South Carolina Governor Mark Sanford said that for him to overcome this obstacle, as if he were suffering from a terrible disease or had been a victim of injustice, rather than facing an obstacle of his own making, would be a good example to his boys.  Pick yourself up when you’re down.  The Governor even said that he had initially encouraged his mistress to return to her estranged husband (“South Carolina Governor admits affair,” June 24, 2009;  Perhaps he was just a man who had good intentions, but got caught up in the moment.  See, he’s not such a bad guy.  Even David had his struggles.  Right?

You might think I’m being a little hard on Governor Sanford, that I’m being judgmental.  You’re probably right.  But my point is that the Governor did what we all do—myself included.  I am certainly no better than the Governor in this respect.  What we all really want—with our apologies, our admissions of failure, our claims of repentance—what we really want is to be freed from the consequences of our sin.  We want God to look favorably on us and to save us from the complications of our actions.

But that is not what David did.  He said only, “I have sinned.”

God, through Nathan, said to David, “Because you have killed Uriah with the sword, the sword will torment your life, too.  You and your descendants will suffer from never ending strife.  And because you took Uriah’s wife in secret, your own wives will be taken from you in front of the whole world.”  Those were to be David’s consequences.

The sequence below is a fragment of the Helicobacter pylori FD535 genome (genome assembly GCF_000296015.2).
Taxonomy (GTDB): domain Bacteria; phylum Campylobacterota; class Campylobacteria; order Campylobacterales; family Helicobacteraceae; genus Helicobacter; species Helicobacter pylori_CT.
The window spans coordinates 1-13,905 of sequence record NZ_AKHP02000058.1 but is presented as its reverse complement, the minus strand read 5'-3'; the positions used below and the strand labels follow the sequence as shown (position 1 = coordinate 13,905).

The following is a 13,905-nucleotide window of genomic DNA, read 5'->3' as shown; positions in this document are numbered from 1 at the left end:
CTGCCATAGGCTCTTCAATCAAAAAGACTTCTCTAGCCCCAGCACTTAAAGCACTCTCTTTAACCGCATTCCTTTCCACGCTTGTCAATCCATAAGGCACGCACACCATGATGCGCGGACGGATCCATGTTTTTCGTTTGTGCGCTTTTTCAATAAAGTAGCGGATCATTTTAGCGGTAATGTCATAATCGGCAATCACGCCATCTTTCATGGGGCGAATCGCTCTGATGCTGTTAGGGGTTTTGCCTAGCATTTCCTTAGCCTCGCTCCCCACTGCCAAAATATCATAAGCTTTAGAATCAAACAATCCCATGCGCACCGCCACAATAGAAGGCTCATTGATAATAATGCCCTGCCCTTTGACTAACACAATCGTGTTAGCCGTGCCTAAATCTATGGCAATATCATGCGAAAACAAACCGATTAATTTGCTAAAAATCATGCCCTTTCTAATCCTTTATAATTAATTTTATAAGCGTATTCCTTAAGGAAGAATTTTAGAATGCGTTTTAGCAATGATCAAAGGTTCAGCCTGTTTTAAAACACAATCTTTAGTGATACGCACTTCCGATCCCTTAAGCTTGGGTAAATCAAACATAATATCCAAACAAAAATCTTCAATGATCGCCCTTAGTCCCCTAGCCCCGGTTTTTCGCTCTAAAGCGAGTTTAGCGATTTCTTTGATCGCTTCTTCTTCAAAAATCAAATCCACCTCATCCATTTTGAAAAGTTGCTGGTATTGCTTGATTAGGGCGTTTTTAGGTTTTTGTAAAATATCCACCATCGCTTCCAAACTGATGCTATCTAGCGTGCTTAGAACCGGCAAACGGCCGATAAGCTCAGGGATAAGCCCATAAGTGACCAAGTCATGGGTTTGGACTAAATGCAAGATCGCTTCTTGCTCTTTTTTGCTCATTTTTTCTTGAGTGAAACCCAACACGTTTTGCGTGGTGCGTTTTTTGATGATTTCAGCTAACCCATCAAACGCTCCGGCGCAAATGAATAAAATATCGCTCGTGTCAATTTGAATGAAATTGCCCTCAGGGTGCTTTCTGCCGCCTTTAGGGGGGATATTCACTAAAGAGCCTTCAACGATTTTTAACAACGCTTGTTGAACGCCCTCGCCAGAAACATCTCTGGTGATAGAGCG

And David said only, “I have sinned.”  For the first time since this episode began, David acted with true humility.  He accepted the judgment and sentence of God with no other comment than “I have sinned.”  That implied, of course, that David understood that he deserved every last consequence he would suffer.  If you read to the end of 2 Samuel, you will see that David did suffer.  And so did others.

Far too often, we apologize and we rationalize because we still want to be saved from the consequences we deserve.  We still aren’t ready to accept God’s judgment.  We have not yet reached a place of true humility.  We are not yet free from our sin.  That is the lesson we learn from David’s story.

Yet, that word of judgment is not the last word.  There is another pronouncement.  Even as we suffer through the consequences of our sin, even as we struggle in the mess of our own making, God has something else to say.  We hear the words as they are whispered from an empty cross.  They are more powerful than sin, and they are more powerful than judgment.  “You are forgiven.”